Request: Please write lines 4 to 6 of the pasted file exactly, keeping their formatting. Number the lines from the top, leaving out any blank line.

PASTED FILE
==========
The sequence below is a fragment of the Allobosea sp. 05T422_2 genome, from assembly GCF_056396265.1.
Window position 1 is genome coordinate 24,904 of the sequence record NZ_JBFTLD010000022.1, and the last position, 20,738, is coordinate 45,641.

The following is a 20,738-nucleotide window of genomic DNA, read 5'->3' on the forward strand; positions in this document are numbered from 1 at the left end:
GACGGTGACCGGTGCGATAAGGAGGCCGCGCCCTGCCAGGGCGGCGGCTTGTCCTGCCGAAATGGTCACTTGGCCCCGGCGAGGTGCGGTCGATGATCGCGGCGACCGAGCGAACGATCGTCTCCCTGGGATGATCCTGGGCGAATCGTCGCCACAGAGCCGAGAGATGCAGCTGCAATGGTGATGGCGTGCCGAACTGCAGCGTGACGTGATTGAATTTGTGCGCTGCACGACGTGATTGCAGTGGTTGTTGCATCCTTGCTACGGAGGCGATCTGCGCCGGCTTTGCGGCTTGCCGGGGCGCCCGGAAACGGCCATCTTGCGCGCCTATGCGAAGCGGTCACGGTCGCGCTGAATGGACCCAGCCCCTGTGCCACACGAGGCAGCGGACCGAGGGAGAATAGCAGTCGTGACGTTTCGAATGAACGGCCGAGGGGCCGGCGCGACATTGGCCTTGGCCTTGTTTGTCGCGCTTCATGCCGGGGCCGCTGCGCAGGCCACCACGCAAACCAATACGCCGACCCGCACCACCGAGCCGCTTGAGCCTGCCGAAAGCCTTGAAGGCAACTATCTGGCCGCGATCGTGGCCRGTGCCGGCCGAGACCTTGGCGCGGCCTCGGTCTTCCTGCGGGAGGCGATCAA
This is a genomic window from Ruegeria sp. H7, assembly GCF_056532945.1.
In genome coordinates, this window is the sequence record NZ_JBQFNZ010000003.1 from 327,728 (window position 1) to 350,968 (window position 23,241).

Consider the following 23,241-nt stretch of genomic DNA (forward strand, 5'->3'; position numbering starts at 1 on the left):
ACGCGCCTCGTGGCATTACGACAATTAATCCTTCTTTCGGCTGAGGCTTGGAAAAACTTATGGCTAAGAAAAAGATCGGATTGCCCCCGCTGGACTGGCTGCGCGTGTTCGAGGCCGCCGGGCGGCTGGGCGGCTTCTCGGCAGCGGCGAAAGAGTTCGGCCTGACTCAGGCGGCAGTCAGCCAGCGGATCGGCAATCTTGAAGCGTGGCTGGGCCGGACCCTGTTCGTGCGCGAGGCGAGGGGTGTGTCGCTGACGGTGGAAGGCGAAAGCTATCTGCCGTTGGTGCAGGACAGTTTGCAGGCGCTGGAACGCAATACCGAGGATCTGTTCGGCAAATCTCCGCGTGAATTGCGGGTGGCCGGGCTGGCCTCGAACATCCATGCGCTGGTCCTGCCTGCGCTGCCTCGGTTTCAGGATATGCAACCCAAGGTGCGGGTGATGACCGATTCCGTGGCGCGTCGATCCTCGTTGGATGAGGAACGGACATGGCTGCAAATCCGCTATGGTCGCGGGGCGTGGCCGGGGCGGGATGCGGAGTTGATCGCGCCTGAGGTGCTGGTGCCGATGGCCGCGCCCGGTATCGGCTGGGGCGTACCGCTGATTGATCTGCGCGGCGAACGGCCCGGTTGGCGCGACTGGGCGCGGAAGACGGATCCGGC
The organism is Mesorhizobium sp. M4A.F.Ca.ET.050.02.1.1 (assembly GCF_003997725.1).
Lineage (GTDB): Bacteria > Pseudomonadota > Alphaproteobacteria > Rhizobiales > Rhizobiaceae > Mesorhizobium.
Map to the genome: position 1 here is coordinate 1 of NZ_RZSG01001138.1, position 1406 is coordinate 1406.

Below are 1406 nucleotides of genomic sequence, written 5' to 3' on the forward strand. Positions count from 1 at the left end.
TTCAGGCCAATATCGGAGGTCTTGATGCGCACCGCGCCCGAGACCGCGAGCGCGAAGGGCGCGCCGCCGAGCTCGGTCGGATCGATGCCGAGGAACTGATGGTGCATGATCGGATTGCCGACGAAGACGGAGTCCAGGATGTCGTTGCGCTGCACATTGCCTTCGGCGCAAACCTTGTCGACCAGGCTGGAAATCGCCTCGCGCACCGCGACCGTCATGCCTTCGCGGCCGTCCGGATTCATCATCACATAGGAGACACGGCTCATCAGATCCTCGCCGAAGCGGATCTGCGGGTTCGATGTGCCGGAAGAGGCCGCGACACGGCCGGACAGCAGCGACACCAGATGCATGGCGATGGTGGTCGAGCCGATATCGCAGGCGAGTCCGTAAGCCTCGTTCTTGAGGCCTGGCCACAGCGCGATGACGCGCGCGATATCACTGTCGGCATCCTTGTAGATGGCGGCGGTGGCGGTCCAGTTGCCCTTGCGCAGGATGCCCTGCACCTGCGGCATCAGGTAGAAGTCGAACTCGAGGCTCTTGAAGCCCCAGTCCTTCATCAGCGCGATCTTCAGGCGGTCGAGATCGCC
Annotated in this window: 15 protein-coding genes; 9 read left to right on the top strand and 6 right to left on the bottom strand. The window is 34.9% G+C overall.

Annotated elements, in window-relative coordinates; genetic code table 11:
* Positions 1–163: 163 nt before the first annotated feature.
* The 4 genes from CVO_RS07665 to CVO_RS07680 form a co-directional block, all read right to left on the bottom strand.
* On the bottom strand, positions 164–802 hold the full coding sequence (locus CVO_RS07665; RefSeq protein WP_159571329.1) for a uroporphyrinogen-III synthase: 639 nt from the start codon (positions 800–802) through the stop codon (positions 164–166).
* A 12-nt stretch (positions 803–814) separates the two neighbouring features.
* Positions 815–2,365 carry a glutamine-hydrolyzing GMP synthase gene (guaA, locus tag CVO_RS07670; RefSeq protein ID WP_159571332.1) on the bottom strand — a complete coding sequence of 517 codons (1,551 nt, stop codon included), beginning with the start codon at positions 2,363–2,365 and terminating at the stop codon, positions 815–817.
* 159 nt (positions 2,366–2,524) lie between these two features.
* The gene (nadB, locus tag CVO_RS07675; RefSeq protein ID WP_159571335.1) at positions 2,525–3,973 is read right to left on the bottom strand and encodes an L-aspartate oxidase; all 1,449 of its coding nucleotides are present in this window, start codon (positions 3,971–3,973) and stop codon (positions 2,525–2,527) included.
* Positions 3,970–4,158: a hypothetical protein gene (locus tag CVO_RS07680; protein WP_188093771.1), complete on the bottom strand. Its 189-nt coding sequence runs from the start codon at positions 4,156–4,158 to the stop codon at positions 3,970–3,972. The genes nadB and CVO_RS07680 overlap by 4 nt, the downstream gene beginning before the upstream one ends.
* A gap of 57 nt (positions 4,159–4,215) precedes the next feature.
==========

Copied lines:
GACGGTGACCGGTGCGATAAGGAGGCCGCGCCCTGCCAGGGCGGCGGCTTGTCCTGCCGAAATGGTCACTTGGCCCCGGCGAGGTGCGGTCGATGATCGCGGCGACCGAGCGAACGATCGTCTCCCTGGGATGATCCTGGGCGAATCGTCGCCACAGAGCCGAGAGATGCAGCTGCAATGGTGATGGCGTGCCGAACTGCAGCGTGACGTGATTGAATTTGTGCGCTGCACGACGTGATTGCAGTGGTTGTTGCATCCTTGCTACGGAGGCGATCTGCGCCGGCTTTGCGGCTTGCCGGGGCGCCCGGAAACGGCCATCTTGCGCGCCTATGCGAAGCGGTCACGGTCGCGCTGAATGGACCCAGCCCCTGTGCCACACGAGGCAGCGGACCGAGGGAGAATAGCAGTCGTGACGTTTCGAATGAACGGCCGAGGGGCCGGCGCGACATTGGCCTTGGCCTTGTTTGTCGCGCTTCATGCCGGGGCCGCTGCGCAGGCCACCACGCAAACCAATACGCCGACCCGCACCACCGAGCCGCTTGAGCCTGCCGAAAGCCTTGAAGGCAACTATCTGGCCGCGATCGTGGCCRGTGCCGGCCGAGACCTTGGCGCGGCCTCGGTCTTCCTGCGGGAGGCGATCAA
This is a genomic window from Ruegeria sp. H7, assembly GCF_056532945.1.
In genome coordinates, this window is the sequence record NZ_JBQFNZ010000003.1 from 327,728 (window position 1) to 350,968 (window position 23,241).